News Briefs: Hundreds of Drinking Water Systems Affected by California Wildfires

Also in this week's sewer and water news, Pennsylvania Gov. Tom Wolf has announced the investment of $178 million for 14 drinking water, wastewater and stormwater projects across the state

Much of the drinking water system operated by the San Lorenzo Valley (California) Water District has been damaged or destroyed in the CZU Lightning Complex wildfires that started burning in the northern part of the state last summer.

In 2020, hundreds of drinking water systems around the state experienced similar fates, according to a recent article by KTVU News.

“It’s costly and it is capable of doing real damage to a community’s ability to exist,” Stefan Cajina, who oversees about 20% of the state’s drinking water systems, tells KTVU. “You can't have a community without an intact water supply.”

New Lead and Copper Rule Could Raise Costs for Utilities 

The Environmental Protection Agency’s new Lead and Copper Rule is not expected to impact utility credit quality over the near-term, but it could have a material effect on certain water utilities’ capex and credit profiles over the medium- to long-term, particularly for those utilities that serve communities with a large proportion of older homes and buildings that will likely require greater lead service line remediation, Fitch Ratings says.

The LCR is expected to raise near-term operational costs for all utilities and negatively affect capital budgets in the longer term as LSLs are identified and replaced. Overall, the EPA expects annual costs to implement the LCR to be as much as $839 million, up to 80% more than the prior rule, with most of these costs borne by the water utilities. The increased costs of monitoring, outreach and lead service line replacement may crowd out other operating costs and infrastructure projects and could lead to higher rate increases than currently anticipated by utilities, heightening concerns in the industry over service cost affordability.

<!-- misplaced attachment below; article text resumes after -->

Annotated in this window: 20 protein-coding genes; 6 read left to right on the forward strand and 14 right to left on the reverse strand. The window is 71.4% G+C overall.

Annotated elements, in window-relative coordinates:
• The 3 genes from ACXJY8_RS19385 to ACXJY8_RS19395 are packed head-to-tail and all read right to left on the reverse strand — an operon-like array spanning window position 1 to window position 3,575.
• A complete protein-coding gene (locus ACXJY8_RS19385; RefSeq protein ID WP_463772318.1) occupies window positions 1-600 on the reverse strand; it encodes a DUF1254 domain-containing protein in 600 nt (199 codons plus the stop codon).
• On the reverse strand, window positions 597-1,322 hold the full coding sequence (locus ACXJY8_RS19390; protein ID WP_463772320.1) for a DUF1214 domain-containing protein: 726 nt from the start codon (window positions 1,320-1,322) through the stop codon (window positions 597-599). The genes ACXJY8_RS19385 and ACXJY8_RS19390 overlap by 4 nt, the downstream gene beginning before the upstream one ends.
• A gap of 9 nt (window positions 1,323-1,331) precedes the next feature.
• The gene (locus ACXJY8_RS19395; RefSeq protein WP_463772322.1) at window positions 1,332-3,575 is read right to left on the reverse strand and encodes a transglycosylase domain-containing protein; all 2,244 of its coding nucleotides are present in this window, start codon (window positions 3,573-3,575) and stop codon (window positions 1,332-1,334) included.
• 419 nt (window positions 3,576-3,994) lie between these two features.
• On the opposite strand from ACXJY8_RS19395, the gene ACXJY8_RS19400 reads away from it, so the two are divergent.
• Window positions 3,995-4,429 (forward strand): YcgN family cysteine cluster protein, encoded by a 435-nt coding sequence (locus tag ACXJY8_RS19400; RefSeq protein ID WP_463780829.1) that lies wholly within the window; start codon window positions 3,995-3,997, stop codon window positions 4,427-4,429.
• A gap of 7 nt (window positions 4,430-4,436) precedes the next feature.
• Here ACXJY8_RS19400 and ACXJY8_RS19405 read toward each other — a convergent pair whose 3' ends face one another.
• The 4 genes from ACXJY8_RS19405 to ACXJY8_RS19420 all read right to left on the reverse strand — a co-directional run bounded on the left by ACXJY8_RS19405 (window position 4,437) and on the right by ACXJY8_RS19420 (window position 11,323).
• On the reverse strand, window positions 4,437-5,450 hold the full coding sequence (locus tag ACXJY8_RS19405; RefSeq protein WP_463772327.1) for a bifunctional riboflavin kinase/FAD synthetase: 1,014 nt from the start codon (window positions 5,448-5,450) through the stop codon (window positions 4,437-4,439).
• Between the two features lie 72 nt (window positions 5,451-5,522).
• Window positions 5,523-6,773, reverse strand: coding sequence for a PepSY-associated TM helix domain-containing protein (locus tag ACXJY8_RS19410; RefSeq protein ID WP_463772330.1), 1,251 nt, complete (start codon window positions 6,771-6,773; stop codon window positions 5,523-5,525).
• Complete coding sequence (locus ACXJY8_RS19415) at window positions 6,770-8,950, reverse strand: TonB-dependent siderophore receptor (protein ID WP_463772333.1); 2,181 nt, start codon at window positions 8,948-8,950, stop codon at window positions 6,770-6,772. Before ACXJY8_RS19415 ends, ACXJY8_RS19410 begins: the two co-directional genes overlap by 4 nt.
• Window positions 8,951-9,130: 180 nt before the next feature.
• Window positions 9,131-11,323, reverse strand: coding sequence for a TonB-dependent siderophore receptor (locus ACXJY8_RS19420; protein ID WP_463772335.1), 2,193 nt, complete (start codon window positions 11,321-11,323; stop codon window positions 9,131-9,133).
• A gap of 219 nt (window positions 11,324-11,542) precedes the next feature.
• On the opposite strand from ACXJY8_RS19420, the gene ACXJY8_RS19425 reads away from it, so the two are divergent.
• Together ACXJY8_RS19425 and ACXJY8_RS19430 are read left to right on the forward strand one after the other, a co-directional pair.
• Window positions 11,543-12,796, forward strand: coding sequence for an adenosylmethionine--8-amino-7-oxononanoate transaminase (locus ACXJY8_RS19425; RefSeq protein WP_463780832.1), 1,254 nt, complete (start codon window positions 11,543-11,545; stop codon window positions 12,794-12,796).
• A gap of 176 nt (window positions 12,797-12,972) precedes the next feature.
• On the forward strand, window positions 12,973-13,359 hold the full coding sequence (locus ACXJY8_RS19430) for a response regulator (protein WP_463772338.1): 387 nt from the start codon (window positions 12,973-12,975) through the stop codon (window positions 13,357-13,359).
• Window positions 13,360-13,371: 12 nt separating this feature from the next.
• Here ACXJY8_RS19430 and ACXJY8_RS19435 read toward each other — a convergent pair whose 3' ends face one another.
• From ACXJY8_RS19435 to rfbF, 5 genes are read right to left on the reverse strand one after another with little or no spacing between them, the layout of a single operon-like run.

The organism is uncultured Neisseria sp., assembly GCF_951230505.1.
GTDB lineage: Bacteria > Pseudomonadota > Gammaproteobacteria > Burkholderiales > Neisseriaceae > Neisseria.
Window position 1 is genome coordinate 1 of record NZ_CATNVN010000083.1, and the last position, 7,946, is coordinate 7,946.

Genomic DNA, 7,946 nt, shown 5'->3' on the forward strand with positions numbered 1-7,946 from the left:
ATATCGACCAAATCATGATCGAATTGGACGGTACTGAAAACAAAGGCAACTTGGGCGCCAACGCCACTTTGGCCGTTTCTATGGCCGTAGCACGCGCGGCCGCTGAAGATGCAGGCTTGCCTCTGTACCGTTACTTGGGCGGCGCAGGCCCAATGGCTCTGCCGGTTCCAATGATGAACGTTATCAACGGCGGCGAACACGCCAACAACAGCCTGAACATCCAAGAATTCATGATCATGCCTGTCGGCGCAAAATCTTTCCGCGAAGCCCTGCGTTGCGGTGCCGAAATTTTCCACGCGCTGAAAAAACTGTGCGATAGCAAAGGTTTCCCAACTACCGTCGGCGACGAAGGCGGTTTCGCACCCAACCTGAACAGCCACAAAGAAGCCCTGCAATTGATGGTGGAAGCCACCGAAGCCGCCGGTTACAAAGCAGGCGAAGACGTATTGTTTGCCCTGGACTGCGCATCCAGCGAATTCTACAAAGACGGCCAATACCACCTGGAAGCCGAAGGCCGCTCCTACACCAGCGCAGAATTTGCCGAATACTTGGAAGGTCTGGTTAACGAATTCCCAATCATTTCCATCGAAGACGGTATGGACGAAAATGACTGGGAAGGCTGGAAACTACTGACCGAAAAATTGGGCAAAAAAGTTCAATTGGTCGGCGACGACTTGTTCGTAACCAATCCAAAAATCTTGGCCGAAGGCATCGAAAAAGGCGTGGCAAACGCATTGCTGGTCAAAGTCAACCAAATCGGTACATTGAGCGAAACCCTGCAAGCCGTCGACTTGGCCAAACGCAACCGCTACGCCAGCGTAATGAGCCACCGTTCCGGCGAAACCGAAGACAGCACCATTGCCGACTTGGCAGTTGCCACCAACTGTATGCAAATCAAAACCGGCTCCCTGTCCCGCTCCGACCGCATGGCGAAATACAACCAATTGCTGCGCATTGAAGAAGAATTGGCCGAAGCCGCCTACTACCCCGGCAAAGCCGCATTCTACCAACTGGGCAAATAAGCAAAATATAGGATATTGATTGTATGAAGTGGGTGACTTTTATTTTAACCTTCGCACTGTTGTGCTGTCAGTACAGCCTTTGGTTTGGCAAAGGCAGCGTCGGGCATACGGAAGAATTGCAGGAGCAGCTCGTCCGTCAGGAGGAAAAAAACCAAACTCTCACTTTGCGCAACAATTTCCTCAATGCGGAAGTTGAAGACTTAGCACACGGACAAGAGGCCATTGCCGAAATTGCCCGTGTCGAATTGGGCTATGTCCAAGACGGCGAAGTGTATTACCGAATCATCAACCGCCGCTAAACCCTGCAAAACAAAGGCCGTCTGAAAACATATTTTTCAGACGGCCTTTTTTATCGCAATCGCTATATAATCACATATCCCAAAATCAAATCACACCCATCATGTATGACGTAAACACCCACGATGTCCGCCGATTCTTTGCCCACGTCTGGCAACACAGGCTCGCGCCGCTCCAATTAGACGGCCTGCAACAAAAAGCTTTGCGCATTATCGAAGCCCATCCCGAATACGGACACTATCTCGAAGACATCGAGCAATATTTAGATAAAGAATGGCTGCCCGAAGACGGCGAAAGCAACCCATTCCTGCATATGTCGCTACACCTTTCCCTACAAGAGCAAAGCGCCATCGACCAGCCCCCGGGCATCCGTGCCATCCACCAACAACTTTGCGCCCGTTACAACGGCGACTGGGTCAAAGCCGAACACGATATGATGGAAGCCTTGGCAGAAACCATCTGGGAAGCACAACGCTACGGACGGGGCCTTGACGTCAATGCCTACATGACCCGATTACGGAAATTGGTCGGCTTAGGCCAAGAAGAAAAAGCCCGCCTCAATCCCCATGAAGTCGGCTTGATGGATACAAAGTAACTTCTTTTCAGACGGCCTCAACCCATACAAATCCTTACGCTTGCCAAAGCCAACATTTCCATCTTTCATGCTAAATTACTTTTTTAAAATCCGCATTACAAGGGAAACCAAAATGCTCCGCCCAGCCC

USDA to Invest $46 Million to Protect Against Wildfires and Improve Drinking Water

The U.S. Department of Agriculture will invest more than $46 million this year through the Joint Chiefs’ Landscape Restoration Partnership for projects that mitigate wildfire risk, improve water quality and restore healthy forest ecosystems on public and private lands.

Funding for 37 projects includes $13 million for eight new projects and $33.3 million to complete work on 29 projects previously selected in 2019 and 2020. Through the projects, USDA’s Forest Service and Natural Resources Conservation Service are working hand-in-hand with agricultural producers, forest landowners and National Forest System lands to improve forest health using available Farm Bill conservation programs and other authorities.

“The Joint Chiefs’ Landscape Restoration Partnership continues to provide an excellent example of the shared stewardship model,” says Forest Service Chief Vicki Christiansen. “The program enables federal, state, and local partners to work across boundaries and jurisdictions to accomplish joint management goals at a much larger scale.”

Pennsylvania Governor Announces Water/Wastewater Project Investments

Pennsylvania Gov. Tom Wolf has announced the investment of $178 million for 14 drinking water, wastewater and stormwater projects across 11 counties through the Pennsylvania Infrastructure Investment Authority (PENNVEST).

“This continued focus on improving and investing in our infrastructure is vital for strong communities,” says Wolf. “Partnering with community leaders to make these investments, which ensure increased access to clean drinking water and provide stable environments for Pennsylvanians to work and live, is paramount to our regrowth as a commonwealth.”


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